Cards Against Brutality

Last night I had the opportunity to get my upperclass(hu)man art students and Kristin Serafini in a room together.  She generously agreed to bring a copy of her collaborative Cards Against Brutality project, and that sparked a natural and inspiring conversation about art and social practice.

Serafini, who has taught at both colleges and high schools in addition to producing several books, is someone about whom I am incapable of being objective.  This project is completely typical of what I have witnessed from her.  What was meant to be a one-night excursion into social practice became a long-running and ambitious endeavor.  I can only hope that my students take this idea to heart:  you can’t guarantee which of your projects will resonate with other people, so give give them your all and pay attention.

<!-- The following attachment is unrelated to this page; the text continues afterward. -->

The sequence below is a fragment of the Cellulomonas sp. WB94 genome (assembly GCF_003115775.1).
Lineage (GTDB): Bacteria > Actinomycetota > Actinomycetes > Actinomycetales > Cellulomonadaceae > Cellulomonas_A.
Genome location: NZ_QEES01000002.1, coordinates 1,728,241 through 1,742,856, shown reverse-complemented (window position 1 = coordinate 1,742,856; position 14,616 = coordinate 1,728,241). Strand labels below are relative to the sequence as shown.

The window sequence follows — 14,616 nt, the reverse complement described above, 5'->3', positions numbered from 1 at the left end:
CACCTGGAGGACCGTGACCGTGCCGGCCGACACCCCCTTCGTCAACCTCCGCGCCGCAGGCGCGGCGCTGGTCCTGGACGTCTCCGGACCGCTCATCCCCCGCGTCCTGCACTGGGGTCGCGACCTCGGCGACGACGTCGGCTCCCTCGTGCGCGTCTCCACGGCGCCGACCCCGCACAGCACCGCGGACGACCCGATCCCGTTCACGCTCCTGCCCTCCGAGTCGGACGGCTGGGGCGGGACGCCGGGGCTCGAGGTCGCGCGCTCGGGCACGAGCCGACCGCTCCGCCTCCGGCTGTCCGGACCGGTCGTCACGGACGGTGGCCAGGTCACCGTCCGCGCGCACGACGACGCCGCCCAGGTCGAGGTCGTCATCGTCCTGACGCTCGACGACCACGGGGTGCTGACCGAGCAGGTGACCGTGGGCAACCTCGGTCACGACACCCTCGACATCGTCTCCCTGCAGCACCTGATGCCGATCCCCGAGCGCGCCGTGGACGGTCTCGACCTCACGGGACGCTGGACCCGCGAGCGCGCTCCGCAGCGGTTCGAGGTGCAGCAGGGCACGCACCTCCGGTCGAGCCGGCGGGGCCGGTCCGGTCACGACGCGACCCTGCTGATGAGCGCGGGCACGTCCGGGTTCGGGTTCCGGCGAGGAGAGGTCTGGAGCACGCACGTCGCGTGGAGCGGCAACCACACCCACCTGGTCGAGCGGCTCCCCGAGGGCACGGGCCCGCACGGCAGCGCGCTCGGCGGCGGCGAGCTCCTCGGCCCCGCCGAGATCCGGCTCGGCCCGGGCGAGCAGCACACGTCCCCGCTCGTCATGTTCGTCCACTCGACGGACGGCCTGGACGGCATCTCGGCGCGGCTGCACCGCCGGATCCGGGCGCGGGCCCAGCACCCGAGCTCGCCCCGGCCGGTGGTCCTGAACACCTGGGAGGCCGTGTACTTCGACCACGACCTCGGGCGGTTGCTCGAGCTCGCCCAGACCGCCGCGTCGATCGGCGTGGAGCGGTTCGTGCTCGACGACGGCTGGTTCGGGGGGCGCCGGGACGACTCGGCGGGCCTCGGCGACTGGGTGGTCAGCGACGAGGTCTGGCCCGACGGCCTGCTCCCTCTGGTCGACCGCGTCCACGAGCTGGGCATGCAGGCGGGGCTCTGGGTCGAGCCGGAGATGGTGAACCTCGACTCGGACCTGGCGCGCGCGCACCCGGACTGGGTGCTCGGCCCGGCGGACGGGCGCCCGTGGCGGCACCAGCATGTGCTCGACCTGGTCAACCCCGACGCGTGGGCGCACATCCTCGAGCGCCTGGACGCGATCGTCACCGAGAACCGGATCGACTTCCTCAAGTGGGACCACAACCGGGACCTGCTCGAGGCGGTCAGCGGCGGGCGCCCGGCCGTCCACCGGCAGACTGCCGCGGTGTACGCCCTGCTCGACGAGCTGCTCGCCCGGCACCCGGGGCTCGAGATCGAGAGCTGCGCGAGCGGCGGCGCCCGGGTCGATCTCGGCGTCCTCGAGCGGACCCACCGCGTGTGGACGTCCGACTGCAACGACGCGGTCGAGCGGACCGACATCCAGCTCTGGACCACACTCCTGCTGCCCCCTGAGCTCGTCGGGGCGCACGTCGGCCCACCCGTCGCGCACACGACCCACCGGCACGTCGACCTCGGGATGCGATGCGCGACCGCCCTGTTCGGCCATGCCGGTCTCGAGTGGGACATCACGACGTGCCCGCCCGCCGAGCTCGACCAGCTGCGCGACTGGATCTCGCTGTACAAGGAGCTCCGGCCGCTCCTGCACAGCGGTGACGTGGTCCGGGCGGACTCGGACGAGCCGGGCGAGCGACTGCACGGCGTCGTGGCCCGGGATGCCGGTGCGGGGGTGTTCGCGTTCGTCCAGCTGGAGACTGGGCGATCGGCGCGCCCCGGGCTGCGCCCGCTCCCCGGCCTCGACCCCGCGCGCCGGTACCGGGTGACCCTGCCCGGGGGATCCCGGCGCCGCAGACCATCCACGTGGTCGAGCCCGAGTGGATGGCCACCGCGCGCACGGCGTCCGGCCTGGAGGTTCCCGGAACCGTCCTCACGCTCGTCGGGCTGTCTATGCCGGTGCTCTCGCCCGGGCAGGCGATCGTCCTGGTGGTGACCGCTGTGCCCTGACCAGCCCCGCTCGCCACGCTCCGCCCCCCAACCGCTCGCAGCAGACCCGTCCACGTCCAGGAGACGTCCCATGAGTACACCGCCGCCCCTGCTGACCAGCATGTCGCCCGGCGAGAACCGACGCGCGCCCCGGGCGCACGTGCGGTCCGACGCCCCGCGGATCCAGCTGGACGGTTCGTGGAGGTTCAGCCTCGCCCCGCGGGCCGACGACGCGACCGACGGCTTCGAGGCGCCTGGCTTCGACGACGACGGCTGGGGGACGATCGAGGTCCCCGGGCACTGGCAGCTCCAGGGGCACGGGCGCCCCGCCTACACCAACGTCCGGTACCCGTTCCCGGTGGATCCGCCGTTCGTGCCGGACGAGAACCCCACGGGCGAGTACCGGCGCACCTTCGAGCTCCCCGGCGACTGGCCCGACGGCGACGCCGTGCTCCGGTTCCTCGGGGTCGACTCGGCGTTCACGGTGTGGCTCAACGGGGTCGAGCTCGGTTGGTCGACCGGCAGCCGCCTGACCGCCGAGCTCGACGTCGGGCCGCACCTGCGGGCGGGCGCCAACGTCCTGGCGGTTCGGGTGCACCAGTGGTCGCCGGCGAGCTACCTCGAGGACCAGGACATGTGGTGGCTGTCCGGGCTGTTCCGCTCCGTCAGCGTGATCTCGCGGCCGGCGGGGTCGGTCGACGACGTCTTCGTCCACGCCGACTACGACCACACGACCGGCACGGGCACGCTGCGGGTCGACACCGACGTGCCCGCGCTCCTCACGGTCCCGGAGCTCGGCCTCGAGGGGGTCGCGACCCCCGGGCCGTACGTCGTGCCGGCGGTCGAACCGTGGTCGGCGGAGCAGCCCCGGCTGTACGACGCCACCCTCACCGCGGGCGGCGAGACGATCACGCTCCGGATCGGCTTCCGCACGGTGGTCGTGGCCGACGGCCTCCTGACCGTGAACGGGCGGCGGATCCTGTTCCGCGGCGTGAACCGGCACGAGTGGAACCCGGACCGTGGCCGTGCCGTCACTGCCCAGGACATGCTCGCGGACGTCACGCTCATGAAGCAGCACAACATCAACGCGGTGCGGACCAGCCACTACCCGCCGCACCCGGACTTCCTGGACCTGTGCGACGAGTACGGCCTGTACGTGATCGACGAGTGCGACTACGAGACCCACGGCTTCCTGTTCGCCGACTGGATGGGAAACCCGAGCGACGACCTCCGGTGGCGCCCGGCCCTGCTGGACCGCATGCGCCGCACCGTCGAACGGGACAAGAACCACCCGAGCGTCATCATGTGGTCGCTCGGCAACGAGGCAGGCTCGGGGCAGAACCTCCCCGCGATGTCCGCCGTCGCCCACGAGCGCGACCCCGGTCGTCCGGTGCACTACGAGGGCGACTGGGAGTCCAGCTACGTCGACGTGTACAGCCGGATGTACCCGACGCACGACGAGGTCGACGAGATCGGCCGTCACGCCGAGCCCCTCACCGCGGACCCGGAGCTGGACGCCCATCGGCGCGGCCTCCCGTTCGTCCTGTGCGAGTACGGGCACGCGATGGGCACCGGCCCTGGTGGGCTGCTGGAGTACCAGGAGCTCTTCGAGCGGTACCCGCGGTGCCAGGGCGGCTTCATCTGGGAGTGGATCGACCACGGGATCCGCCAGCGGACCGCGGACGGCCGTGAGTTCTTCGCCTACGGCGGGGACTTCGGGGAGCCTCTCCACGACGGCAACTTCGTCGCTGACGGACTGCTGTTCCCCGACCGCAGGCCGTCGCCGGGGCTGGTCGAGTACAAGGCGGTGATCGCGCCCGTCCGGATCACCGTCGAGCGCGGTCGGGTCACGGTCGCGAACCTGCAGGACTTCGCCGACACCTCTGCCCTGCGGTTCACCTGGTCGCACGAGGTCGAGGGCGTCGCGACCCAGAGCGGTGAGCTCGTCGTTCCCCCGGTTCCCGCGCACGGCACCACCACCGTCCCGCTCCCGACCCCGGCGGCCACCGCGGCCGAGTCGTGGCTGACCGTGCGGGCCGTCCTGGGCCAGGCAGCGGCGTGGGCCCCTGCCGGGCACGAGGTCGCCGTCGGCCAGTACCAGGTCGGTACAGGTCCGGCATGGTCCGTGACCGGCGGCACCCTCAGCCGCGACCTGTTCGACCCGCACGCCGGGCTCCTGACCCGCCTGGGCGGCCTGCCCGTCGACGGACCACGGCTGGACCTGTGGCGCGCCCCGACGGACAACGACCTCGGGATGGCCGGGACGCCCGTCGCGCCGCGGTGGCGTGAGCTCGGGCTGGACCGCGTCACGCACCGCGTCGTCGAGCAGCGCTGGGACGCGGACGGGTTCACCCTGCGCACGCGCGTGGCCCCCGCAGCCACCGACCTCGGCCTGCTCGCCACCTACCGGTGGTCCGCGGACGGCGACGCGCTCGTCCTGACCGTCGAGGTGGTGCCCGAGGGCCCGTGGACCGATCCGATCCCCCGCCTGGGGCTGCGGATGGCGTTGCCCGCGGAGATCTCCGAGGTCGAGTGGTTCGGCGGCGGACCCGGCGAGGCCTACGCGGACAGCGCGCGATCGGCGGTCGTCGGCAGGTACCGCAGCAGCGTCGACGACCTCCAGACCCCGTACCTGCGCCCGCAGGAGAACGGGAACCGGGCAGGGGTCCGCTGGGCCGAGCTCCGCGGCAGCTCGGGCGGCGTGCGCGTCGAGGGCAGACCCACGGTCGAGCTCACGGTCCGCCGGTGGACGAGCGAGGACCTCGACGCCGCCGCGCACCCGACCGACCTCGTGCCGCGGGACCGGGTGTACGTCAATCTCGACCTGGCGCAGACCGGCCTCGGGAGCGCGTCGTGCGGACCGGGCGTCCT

We also spent some time on the idea that socially aware art can be particularly draining, so you have to be alert to self-care in order to support a more meaningful and long-term effort.  All-in-all, it was an evening well spent.

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